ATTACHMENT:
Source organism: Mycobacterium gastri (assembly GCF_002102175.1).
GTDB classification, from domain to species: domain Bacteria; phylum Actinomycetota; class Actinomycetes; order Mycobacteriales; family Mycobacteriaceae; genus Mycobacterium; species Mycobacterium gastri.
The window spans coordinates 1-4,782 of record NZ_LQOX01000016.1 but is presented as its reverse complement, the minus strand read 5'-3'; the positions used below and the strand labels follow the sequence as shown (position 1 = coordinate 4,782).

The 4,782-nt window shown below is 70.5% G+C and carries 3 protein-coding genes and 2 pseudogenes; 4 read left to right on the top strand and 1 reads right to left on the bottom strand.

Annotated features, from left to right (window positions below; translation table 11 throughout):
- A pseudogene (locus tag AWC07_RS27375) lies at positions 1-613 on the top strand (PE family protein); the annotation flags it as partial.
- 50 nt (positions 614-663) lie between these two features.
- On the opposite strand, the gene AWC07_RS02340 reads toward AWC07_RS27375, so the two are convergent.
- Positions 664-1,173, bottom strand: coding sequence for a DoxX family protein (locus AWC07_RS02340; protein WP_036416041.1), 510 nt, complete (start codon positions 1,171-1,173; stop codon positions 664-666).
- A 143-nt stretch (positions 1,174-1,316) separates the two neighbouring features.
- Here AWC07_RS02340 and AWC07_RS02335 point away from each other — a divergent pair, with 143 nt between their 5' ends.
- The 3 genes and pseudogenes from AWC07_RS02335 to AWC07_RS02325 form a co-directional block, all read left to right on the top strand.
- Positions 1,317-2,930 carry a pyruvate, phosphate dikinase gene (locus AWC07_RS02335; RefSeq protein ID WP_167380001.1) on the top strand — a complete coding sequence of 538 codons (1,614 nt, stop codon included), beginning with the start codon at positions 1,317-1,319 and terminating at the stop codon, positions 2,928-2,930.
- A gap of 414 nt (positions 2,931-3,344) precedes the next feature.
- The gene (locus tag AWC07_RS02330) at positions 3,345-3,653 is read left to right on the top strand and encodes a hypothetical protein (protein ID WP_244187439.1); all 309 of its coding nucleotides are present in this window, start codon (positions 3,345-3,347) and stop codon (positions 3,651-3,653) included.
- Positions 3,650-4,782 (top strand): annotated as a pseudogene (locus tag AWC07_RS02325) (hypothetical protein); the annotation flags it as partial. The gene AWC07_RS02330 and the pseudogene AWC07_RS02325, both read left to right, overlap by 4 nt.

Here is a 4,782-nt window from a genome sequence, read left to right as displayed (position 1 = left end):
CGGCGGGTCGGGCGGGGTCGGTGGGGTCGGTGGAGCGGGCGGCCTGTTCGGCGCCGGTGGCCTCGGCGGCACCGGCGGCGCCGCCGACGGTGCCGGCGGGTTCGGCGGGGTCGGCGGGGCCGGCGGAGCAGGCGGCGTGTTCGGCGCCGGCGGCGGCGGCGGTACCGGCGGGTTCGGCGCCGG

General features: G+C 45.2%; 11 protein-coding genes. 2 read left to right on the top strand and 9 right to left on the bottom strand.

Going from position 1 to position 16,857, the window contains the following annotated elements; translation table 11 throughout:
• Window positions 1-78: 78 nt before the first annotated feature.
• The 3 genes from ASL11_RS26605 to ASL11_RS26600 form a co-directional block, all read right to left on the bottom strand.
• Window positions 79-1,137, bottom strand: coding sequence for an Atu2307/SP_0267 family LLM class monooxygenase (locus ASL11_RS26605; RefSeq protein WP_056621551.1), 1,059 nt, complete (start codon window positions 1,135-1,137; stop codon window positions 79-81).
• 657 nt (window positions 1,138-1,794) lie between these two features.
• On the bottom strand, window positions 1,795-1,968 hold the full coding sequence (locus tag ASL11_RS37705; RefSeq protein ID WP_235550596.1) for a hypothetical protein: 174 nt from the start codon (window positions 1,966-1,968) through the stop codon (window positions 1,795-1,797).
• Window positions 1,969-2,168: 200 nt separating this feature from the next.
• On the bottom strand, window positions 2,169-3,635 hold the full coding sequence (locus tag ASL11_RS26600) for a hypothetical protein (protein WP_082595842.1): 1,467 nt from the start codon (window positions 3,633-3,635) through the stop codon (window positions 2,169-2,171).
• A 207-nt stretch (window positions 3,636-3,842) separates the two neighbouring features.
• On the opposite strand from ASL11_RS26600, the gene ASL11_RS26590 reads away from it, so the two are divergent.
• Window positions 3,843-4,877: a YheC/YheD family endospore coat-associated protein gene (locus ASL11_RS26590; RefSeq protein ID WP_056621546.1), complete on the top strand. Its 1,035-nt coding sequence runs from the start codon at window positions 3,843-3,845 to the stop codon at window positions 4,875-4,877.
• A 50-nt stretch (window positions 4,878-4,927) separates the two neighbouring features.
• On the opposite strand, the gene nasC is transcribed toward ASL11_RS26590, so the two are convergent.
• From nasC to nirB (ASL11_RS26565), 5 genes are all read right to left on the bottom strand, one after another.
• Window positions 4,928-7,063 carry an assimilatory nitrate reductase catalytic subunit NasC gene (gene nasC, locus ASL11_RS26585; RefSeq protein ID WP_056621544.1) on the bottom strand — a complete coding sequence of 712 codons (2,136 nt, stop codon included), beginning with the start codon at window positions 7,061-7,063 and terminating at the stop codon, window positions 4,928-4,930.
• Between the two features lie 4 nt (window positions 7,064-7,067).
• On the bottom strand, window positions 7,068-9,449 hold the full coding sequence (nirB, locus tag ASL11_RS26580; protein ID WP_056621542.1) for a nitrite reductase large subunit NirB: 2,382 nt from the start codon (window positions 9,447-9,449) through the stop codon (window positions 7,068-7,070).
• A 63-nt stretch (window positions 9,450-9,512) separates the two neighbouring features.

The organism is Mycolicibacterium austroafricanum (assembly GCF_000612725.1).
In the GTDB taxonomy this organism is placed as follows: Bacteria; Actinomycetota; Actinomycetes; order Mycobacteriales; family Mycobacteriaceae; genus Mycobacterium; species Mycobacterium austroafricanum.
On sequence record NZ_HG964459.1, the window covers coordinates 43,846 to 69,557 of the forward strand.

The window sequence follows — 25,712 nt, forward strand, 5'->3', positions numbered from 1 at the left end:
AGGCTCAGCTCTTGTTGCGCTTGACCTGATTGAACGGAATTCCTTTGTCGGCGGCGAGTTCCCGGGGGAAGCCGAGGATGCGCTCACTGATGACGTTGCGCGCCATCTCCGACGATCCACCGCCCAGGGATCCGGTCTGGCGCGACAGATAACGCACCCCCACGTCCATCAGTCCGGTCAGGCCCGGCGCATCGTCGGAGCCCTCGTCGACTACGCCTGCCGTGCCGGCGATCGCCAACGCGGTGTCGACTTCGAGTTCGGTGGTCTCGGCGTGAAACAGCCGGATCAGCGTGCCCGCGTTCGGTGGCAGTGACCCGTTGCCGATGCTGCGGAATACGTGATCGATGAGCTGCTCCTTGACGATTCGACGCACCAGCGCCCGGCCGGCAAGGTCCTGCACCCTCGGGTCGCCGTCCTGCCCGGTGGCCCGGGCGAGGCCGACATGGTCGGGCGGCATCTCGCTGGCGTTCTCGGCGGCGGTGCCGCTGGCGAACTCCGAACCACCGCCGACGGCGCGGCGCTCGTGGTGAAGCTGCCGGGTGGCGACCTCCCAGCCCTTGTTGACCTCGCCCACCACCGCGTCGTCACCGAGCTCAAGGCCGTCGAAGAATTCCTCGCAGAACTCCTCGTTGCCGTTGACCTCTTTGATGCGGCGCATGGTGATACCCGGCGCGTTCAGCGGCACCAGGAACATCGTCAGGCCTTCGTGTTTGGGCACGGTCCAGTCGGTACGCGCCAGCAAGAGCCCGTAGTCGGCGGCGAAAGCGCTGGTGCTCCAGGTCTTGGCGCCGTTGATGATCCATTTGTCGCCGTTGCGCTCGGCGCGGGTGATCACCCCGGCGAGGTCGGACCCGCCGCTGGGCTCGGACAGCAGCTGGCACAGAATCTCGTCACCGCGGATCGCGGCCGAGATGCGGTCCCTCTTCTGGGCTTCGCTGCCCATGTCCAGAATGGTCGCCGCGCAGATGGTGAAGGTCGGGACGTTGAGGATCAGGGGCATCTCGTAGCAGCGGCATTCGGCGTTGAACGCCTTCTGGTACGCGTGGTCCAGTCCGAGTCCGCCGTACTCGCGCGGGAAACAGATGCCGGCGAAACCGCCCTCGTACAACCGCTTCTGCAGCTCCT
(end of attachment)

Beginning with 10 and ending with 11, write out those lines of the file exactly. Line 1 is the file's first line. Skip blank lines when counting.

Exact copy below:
- A 143-nt stretch (positions 1,174-1,316) separates the two neighbouring features.
- Here AWC07_RS02340 and AWC07_RS02335 point away from each other — a divergent pair, with 143 nt between their 5' ends.